Wednesday, July 31, 2013

How to be a leader in your field

What does it take to move from fighting for your piece of scarce resources to boldly helping everyone who shares your goals succeed? 

I've had the honor of consulting with the FATHER Project at Goodwill/Easter Seals for the past 4 years, facilitating strategic planning, evaluation, communication, and helping set up systems for expansion. The FATHER Project continues to grow as a leader in the state and national fatherhood field. Here is some of what I've learned from them about how to be a leader in your field: 
A FATHER Project community outreach team

  1. Help your competitors succeed: The FATHER Project partners with dozens of other organizations who serve low-income fathers, doing collaborative fundraising, with a focus on building a movement to support fathers, not just to expand programs.  
  2. Think big and bold: Last year, the FATHER Project went from one location to six locations throughout Minnesota. In the next three years, they plan to partner with other organizations to serve all regions in Minnesota. The big visions have attracted many partners and substantial funding.
  3. Engage leaders from large systems and among those you serve: The FATHER Project has intentionally developed mutually beneficial relationships with local, state, and national leaders in Child Support, Employment Services, Early Childhood, and many other fields. At the same time, the program has developed a leadership track for the fathers who receive services. Now a large team of powerful former program participants do public speaking, community outreach, mentoring of other participants, and more.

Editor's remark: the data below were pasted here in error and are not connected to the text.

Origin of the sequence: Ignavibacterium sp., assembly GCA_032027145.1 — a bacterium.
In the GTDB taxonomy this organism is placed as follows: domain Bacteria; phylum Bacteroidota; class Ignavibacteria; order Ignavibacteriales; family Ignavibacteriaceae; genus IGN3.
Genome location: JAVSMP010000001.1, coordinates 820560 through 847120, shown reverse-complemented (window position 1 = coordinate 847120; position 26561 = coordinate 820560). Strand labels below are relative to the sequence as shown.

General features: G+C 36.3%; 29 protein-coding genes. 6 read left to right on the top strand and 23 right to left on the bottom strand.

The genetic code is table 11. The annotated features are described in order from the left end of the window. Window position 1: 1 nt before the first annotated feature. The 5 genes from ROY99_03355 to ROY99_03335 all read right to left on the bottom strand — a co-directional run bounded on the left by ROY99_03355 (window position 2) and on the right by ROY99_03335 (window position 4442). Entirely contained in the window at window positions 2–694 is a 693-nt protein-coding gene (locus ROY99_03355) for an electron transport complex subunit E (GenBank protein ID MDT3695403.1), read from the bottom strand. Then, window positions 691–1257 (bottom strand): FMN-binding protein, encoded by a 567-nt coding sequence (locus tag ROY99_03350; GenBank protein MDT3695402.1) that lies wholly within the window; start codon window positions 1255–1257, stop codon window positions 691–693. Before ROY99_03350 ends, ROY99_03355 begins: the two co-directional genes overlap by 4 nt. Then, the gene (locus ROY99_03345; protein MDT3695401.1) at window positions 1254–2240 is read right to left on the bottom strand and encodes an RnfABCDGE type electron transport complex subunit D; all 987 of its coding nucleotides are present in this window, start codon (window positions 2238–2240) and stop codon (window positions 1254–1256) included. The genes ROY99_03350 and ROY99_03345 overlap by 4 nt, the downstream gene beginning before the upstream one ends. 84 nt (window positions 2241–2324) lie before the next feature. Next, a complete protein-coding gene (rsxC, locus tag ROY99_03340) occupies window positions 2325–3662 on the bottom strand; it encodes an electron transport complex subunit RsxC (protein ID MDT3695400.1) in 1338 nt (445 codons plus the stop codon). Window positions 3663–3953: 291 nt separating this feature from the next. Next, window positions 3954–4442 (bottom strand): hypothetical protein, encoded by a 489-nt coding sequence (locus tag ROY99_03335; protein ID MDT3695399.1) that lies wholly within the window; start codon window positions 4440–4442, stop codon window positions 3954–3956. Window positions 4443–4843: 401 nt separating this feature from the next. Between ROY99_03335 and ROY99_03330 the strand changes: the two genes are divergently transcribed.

4. Cultivate and connect champions for your mission: Earlier this week, the FATHER Project brought together 100 of its staff, partners, participants, and government leaders to connect with each other and build a common vision of fatherhood in Minnesota. Each of these leaders is supported to be a champion and entrepreneur for this vision in their own area of influence.
  5. Measure the long-term impact of your work: Many forms of evaluation are a top priority for the program, including a multi-year random-assignment study that started this year. A return on investment study by the Wilder Foundation showed a long-term financial return of $3.41 for every dollar invested in the program.
  6. Do what you say you're going to do: In 2008, we completed a strategic plan that included expanding to new cultural communities and new locations in Minnesota. Unlike many organizations, the FATHER Project was disciplined and rigorous in their implementation, and have accomplished almost all of their goals.
 I'm increasingly passionate about facilitating networks of many organizations that are finding new ways of collaborating to achieve common goals. Let me know how I can support you to be a leader in your field. 

Friday, May 31, 2013

From Conversations to Transformation: The Common Key Ingredients